Gays can seek asylum in the European Union when threatened with jail for same-sex activity, but only when such persecution is "sufficiently serious", Europe's top court ruled on Thursday.
The judgement by the Luxembourg-based European Court of Justice was seen as divisive, with rights groups differing widely in their reading of what this could mean in practice.
The court found that jail terms for homosexual behaviour could be considered "an act of persecution" warranting asylum.
But it said the threat of persecution must be enforced and "sufficiently serious" with courts in home countries regularly throwing people behind bars.
European lawmakers dubbed the ruling a breakthrough.
But Amnesty International saw it differently, deeming it "a setback" for gay rights.
The court had been asked to consider a case referred by a Dutch court regarding applications for asylum by three men from Sierra Leone, Uganda and Senegal, who all asked for refugee status on the grounds of sexual persecution.
"The existence of a term of imprisonment in the country of origin sanctioning homosexual acts may constitute an act of persecution per se, provided that it is actually applied," the judges ruled.
They also said that the persecution endured by applicants claiming sexual discrimination must be "sufficiently serious by their nature or repetition" to be considered as "a severe violation of basic human rights".
The European Union recognises minimum standards for refugee status based on the violation of fundamental rights. But it is up to individual nations to assess applications as well as judge whether the conditions in the country of origin are harsh enough to merit granting asylum.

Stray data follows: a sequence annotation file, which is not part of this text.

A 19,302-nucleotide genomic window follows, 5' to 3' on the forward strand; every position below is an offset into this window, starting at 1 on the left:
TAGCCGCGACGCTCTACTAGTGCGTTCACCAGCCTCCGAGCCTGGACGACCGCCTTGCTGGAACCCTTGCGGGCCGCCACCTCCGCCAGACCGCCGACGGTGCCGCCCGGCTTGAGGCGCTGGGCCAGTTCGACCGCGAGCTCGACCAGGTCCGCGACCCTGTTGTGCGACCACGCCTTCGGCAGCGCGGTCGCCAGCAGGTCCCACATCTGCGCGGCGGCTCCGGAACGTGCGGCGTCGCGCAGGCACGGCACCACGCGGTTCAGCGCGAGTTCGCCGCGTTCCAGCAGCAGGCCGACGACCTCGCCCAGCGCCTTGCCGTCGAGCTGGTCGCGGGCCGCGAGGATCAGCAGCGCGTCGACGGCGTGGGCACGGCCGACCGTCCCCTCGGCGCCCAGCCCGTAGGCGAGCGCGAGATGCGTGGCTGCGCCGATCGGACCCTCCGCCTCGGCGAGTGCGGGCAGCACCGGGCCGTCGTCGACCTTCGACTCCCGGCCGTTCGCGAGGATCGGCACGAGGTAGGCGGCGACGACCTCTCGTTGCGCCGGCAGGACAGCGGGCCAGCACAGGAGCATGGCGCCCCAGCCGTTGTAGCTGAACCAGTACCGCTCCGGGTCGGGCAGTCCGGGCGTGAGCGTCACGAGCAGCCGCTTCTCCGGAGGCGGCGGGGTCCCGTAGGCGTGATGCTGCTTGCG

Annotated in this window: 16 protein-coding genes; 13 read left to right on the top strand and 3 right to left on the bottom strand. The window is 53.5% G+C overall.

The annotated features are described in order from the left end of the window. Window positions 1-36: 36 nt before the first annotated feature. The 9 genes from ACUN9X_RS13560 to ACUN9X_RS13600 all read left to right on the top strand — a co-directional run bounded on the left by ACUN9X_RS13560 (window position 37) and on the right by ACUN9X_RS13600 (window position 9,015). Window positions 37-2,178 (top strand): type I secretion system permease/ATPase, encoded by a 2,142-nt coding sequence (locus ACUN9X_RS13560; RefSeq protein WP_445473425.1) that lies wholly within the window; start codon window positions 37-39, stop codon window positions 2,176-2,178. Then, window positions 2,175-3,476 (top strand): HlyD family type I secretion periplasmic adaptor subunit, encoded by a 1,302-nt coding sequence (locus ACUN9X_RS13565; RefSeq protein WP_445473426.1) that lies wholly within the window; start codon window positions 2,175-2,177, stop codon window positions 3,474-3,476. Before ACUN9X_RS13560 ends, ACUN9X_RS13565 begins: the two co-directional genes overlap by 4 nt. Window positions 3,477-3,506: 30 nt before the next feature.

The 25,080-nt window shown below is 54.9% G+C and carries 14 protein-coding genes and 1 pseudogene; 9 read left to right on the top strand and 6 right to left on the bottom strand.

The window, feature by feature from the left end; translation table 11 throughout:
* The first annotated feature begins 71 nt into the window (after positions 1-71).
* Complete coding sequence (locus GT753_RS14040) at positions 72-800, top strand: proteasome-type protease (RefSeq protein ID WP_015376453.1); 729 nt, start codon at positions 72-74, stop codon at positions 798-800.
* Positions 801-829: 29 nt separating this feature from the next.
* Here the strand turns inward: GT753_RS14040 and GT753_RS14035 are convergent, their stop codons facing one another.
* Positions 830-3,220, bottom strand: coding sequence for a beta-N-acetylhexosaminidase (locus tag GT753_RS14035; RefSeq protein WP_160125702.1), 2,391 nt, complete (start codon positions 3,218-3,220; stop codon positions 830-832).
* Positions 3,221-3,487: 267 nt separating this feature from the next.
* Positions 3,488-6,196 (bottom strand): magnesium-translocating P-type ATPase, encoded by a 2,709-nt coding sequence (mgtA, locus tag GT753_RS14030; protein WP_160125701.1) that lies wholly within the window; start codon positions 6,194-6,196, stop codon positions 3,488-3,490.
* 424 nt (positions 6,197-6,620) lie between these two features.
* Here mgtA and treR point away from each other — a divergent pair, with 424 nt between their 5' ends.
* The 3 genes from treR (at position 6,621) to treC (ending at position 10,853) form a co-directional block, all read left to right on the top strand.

Under the ruling, a gay applicant would have to show he or she was "unable or, owing to such fear, is unwilling to avail himself of the protection of that country".
The head of a European Parliament group on lesbian, gay, bisexual and transgender rights, British Socialist MEP Michael Cashman, said the court had reached a "landmark decision, and the right one".
He said governments now had clear guidance and should act "so that our asylum procedures become more accommodating of the terrible realities people flee".
But Amnesty International said judges had "skirted around" the realities and called the ruling a "missed opportunity".
More than 70 countries still make being gay or lesbian a crime.
According to a 2013 map on gay and lesbian rights produced by the International Lesbian, Gay, Bisexual, Trans and Intersex Association (ILGA), Sierra Leone and Uganda enforce prison terms of up to a life sentence for gays, while Senegal imposes terms up to 14 years.
Countries that apply the death penalty include Mauritania, Sudan and parts of Nigeria and Somalia, the ILGA says.
However, the room for maneouvre left with national authorities within the EU when assessing asylum applications on such grounds is likely to mean different answers in different EU states.
"The court should have found that these laws, even when they have not recently been applied in practice are capable of giving rise to a well-founded fear of persecution," said Livio Zilli, senior legal adviser at the International Commission of Jurists, in the Amnesty statement.
As well as leaving scope for different treatment across the EU's 28 member states, the court also said it was "not reasonable" for asylum seekers to have concealed their homosexuality in their countries of origin if pressing claims on the grounds of persecution.